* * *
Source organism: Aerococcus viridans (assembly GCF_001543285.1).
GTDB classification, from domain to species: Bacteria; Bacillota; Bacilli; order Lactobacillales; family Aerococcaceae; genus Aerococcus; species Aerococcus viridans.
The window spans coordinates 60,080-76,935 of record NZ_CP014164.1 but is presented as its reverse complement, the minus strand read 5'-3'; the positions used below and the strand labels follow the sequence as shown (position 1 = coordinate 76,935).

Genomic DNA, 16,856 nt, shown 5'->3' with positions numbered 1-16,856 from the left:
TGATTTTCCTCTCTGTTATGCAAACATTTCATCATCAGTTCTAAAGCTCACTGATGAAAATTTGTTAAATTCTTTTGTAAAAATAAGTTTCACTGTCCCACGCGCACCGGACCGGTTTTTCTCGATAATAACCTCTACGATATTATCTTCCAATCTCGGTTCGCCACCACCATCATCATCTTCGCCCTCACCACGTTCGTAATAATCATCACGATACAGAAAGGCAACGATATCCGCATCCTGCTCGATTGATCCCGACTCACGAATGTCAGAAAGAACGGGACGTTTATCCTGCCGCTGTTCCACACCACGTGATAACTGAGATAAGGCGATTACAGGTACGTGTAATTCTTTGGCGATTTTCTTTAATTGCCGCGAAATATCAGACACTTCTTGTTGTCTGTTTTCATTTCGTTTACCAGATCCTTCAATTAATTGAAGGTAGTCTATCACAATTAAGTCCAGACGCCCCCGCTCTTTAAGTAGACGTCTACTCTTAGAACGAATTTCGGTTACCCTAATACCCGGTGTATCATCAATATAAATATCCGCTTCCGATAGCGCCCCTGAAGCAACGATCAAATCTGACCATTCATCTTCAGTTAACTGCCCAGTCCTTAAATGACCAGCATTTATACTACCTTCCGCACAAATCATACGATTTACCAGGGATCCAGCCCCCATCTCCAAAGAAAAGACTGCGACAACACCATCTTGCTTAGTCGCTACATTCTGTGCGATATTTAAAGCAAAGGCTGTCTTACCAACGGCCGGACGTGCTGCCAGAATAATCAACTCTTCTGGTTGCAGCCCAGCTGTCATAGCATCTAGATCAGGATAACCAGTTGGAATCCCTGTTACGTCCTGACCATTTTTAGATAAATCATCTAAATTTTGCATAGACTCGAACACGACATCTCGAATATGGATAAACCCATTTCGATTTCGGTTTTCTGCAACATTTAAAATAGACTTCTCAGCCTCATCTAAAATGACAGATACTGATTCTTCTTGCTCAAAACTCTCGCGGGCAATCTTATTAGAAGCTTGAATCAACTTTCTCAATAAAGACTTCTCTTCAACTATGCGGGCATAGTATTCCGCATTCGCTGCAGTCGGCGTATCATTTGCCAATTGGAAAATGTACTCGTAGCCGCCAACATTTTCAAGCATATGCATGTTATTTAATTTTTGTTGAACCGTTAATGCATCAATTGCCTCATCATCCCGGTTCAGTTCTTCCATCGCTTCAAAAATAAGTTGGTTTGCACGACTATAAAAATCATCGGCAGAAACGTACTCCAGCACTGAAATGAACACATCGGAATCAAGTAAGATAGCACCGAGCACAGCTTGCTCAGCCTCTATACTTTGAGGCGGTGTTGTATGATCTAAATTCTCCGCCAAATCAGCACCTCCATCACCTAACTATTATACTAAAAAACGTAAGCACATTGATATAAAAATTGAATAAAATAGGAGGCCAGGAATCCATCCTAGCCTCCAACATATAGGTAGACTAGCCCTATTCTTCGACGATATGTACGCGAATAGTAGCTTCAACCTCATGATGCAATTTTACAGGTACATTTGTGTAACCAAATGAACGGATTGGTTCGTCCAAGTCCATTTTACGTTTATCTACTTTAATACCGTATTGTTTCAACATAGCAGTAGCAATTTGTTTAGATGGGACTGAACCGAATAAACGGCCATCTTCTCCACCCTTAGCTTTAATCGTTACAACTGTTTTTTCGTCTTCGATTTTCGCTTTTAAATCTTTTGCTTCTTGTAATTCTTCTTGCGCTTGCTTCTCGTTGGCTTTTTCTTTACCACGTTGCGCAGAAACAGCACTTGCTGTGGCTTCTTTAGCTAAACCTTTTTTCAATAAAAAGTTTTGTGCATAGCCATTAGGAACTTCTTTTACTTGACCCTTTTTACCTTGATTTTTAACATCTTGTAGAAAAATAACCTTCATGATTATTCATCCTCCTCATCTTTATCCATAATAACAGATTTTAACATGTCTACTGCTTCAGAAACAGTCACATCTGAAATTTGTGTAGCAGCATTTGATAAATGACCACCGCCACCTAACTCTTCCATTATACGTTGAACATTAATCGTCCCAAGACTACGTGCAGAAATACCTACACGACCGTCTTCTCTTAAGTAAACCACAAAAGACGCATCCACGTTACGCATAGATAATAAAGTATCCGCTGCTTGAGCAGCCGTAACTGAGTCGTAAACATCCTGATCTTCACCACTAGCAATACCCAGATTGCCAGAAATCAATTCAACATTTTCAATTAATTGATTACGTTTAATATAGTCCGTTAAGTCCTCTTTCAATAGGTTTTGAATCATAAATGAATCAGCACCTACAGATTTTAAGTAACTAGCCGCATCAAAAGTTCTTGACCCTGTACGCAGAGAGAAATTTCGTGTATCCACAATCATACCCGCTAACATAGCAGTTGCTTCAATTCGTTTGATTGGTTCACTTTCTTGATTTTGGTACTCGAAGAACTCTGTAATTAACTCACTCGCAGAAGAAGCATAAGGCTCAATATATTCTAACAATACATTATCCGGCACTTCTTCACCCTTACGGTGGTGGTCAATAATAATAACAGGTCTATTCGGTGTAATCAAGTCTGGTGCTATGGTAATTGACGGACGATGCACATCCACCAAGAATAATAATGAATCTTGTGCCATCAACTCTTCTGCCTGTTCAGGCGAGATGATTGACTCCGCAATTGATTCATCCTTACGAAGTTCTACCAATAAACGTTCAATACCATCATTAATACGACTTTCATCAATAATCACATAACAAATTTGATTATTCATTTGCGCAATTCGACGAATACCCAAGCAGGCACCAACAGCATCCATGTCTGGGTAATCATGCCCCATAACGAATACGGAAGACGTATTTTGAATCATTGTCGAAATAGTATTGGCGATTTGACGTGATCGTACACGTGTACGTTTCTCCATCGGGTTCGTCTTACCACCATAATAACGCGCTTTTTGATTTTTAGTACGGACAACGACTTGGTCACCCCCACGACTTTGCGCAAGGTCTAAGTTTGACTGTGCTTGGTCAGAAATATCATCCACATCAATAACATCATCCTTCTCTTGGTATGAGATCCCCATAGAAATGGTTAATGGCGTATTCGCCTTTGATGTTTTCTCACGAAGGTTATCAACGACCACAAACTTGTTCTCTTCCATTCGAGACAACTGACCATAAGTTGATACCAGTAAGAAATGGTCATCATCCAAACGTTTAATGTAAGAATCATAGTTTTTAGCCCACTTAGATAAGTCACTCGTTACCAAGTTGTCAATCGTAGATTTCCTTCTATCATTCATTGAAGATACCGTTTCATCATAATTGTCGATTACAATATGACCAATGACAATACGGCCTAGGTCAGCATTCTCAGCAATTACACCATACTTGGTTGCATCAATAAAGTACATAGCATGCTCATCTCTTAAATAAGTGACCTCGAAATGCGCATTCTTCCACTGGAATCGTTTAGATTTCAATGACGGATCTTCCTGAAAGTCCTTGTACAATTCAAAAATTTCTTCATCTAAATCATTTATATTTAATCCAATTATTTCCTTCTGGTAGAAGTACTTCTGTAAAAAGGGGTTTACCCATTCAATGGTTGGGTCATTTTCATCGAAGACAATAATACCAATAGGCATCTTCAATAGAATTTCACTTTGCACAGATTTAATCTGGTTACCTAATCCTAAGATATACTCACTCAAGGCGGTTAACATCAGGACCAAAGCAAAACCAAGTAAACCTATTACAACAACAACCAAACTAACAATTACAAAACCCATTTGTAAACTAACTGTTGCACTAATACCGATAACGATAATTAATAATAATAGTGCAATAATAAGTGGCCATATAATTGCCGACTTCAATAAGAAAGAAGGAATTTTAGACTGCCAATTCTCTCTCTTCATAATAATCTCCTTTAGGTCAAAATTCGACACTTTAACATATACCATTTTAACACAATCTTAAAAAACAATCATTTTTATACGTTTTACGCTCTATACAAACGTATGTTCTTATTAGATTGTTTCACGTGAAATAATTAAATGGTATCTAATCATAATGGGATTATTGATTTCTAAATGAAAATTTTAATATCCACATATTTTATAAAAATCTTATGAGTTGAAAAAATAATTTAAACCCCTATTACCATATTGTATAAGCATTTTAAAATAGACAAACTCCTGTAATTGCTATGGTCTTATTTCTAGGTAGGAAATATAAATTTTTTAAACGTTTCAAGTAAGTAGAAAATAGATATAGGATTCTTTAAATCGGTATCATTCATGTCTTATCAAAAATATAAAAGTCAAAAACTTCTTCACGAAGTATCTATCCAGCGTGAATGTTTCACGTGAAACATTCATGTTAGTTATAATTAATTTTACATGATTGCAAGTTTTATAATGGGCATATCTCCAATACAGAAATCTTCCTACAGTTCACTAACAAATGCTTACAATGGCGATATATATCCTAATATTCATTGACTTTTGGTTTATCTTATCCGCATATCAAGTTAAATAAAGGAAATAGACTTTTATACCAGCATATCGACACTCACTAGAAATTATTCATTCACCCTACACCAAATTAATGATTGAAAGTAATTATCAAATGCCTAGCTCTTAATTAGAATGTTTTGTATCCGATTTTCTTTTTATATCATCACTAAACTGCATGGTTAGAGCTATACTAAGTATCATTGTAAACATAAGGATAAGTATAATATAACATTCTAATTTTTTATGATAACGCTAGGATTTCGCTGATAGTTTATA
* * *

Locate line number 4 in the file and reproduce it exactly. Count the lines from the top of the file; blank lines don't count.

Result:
Genomic DNA, 16,856 nt, shown 5'->3' with positions numbered 1-16,856 from the left: